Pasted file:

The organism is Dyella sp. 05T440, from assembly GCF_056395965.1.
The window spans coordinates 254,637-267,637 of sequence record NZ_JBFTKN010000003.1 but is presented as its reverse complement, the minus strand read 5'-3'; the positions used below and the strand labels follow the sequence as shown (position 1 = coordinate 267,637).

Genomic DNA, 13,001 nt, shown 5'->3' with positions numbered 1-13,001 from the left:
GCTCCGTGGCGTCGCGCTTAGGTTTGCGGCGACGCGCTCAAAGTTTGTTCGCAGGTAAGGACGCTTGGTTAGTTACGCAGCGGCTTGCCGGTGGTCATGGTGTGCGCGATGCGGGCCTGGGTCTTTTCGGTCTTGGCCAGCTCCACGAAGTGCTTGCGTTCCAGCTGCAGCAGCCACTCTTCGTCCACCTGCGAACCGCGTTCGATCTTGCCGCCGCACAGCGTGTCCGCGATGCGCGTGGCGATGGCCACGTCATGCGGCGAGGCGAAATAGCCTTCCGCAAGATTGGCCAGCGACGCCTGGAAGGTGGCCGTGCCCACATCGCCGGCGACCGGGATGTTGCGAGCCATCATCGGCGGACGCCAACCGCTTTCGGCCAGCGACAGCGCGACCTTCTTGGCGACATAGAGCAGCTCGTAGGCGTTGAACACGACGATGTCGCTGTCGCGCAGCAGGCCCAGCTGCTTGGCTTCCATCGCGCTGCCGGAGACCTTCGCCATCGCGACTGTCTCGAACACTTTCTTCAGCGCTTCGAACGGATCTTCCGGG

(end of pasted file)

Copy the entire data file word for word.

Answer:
The organism is Dyella sp. 05T440, from assembly GCF_056395965.1.
The window spans coordinates 254,637-267,637 of sequence record NZ_JBFTKN010000003.1 but is presented as its reverse complement, the minus strand read 5'-3'; the positions used below and the strand labels follow the sequence as shown (position 1 = coordinate 267,637).

Genomic DNA, 13,001 nt, shown 5'->3' with positions numbered 1-13,001 from the left:
GCTCCGTGGCGTCGCGCTTAGGTTTGCGGCGACGCGCTCAAAGTTTGTTCGCAGGTAAGGACGCTTGGTTAGTTACGCAGCGGCTTGCCGGTGGTCATGGTGTGCGCGATGCGGGCCTGGGTCTTTTCGGTCTTGGCCAGCTCCACGAAGTGCTTGCGTTCCAGCTGCAGCAGCCACTCTTCGTCCACCTGCGAACCGCGTTCGATCTTGCCGCCGCACAGCGTGTCCGCGATGCGCGTGGCGATGGCCACGTCATGCGGCGAGGCGAAATAGCCTTCCGCAAGATTGGCCAGCGACGCCTGGAAGGTGGCCGTGCCCACATCGCCGGCGACCGGGATGTTGCGAGCCATCATCGGCGGACGCCAACCGCTTTCGGCCAGCGACAGCGCGACCTTCTTGGCGACATAGAGCAGCTCGTAGGCGTTGAACACGACGATGTCGCTGTCGCGCAGCAGGCCCAGCTGCTTGGCTTCCATCGCGCTGCCGGAGACCTTCGCCATCGCGACTGTCTCGAACACTTTCTTCAGCGCTTCGAACGGATCTTCCGGG